Hawley: Greitens Allegedly Misused Donor Data; GOP Leaders Step Up Resignation Calls
This post was updated at 7:50 p.m. Tuesday to include Greitens' latest statement.
Missouri Attorney General Josh Hawley announced Tuesday that his office has evidence that Gov. Eric Greitens may have committed a felony in obtaining and using a donor list from the nonprofit he founded.
By the end of the night, several top Republican state legislators were calling for Greitens to step down, something the governor tweeted that he would not do.
I will not be resigning the Governor's office. In three weeks, this matter will go to a court of law—where it belongs and where the facts will prove my innocence. Until then, I will do what the people of Missouri sent me here to do: to serve them and work hard on their behalf.— Eric Greitens (@EricGreitens) April 18, 2018
In a hastily called news conference Tuesday morning, Hawley said his investigation into The Mission Continues, conducted under his authority to monitor compliance with nonprofit laws, uncovered evidence of criminal conduct.
But the attorney general's office lacks jurisdiction to pursue the criminal case, so Hawley said he forwarded the evidence to the St. Louis City Circuit Attorney Kim Gardner for potential prosecution. He said he also has also shared the evidence with the special Missouri House committee that's investigating Greitens' conduct and considering possible impeachment proceedings.
Top Republican leaders in state government either renewed their calls for Greitens to resign or added their voices to the mix. The strongest statement came from Senate President Pro Tem Ron Richard, who said it's "past the point of concerning and alarming" and exhorted his colleagues to "immediately start impeachment proceedings."
And House Speaker Todd Richardson, House Speaker Pro Tem Elijah Haahr and House Majority Floor Leader Rob Vescovo said in a statement that Greitens "needs to take responsibility for his actions." They said "the time has come for the governor to resign."
Hawley, a Republican, said the governor’s campaign had improperly obtained and used donor information from the nonprofit. Greitens was fined by the Missouri Ethics Commission in 2017 for not reporting that he obtained an email list from the charity during his gubernatorial campaign. Hawley announced his investigation in March.
“Evidence now in our possession would likely support a finding of probable cause that Mr. Greitens obtained an electronic donor list created by The Mission Continues for that organization’s internal purposes. Mr. Greitens, however, used that list for political fundraising,” Hawley said at Tuesday’s news conference.
“He transmitted that list for political fundraising, and he did all of this without the permission of The Mission Continues,” Hawley added. “If proven, these acts could amount to the unauthorized taking and use of property, in this case electronic property. Under Missouri law, this is known as computer tampering. And given the value of the list in question, it is a felony.”
"Fortunately for Josh, he’s better at press conferences than the law," Greitens said in a statement, referring to the attorney general by only his first name. "Anyone who has set foot in a Missouri courtroom knows these allegations are ridiculous."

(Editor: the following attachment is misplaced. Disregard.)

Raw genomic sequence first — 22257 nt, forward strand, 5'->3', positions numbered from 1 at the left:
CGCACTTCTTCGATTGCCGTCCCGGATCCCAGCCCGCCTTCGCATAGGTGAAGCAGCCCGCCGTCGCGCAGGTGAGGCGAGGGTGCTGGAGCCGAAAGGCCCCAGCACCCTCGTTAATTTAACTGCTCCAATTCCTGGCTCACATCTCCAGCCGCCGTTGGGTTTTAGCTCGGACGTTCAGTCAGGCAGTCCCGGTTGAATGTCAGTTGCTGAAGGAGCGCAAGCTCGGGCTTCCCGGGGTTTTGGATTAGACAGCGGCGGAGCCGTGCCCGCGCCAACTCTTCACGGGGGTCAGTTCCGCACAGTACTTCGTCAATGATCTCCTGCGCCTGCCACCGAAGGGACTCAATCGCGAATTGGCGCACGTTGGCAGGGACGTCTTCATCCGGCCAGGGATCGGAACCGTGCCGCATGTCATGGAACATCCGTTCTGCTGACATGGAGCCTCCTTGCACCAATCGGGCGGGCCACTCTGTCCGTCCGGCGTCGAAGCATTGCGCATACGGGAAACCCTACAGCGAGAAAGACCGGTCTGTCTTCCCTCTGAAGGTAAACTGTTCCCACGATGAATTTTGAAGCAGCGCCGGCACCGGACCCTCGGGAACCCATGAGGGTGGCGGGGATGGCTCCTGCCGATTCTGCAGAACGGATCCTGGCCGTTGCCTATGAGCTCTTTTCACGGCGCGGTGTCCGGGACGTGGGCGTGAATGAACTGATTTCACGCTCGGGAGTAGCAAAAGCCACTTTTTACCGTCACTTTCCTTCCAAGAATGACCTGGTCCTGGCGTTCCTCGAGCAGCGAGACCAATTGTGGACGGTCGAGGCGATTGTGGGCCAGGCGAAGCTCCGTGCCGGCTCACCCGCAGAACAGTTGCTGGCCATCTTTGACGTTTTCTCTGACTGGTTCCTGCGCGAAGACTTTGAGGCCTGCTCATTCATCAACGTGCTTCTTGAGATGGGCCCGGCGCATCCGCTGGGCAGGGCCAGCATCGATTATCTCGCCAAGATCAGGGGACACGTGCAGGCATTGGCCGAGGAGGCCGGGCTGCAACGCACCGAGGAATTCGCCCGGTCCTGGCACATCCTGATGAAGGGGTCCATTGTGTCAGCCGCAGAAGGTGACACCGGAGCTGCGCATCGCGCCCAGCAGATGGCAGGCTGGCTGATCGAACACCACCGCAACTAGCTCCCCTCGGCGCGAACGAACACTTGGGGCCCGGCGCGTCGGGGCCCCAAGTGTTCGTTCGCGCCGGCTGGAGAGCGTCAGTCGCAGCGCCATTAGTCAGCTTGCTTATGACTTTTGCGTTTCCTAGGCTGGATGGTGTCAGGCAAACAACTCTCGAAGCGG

Greitens' statement also took aim — as he has in the past -- at Gardner.
"Josh has turned the 'evidence' he claims to have over to St. Louis Circuit Attorney Kim Gardner— a liberal prosecutor funded by George Soros who allegedly suborned perjury, falsified documents, and withheld evidence. We will dispense with these false allegations."
Gardner is also prosecuting Greitens for felony invasion of privacy related to his extramarital affair. That trial is scheduled to begin May 14. The judge is scheduled to rule Thursday on a defense motion to dismiss the case for prosecutorial misconduct.
Hawley said he rushed to make this announcement because the statute of limitations on the computer tampering charge was nearing. Asked by multiple times by reporters when the statute of limitations would run out, Hawley would not specify, saying only “It is near.”
Hawley said his office had provided all of its evidence, which includes subpoenas, thousands of page of documents and electronic records, and testimony, to Gardner’s office on Monday.
“Yesterday, prosecutors in the Circuit Attorney’s Office met with members of the Attorney General’s team. The AG’s team provided information they have gathered to us, and we are reviewing the evidence. We can’t discuss any specifics at this time, as the investigation is ongoing,” Gardner’s spokeswoman said in an email to KCUR.
Hawley said he had not discussed this matter with the governor before making Tuesday’s announcement.
Asked whether Tuesday’s action was related to his campaign for the United States Senate, Hawley said he was doing his job.
“And my job is to enforce the laws of Missouri to protect the people of Missouri. And that’ is exactly what I’m going, and I’m going to keep on doing it, no matter how he criticizes me or tries to intimidate me,” Hawley said, seemingly in reference to a statement on Monday by Greitens’ legal team that Hawley should recuse himself from this investigation.
“This office will not be intimidated, and we will not be deterred,” Hawley said. “We will keep on doing our job for the people of Missouri.”
Hawley also reiterated his call for Greitens to resign based on evidence about his affair with a woman contained in last week’s Missouri House committee report. Hawley said it was his opinion that the report contained evidence of impeachable offenses, though the House must make decision.
Brian Ellison is host of KCUR's Statehouse Blend Missouri podcast and reports on Missouri politics and government. Follow him on Twitter @ptsbrian.
Kyle Palmer is KCUR's morning newscaster. You can follow him on Twitter.